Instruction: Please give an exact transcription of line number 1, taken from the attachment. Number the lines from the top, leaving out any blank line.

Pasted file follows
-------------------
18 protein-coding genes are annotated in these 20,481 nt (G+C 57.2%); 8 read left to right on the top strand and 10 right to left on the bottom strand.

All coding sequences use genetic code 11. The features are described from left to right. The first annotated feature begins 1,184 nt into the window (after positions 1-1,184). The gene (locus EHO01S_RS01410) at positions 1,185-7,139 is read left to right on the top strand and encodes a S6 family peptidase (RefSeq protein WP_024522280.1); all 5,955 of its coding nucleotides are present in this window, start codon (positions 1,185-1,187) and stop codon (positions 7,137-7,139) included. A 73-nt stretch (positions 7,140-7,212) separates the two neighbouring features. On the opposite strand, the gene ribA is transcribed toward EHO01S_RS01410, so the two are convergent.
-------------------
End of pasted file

18 protein-coding genes are annotated in these 20,481 nt (G+C 57.2%); 8 read left to right on the top strand and 10 right to left on the bottom strand.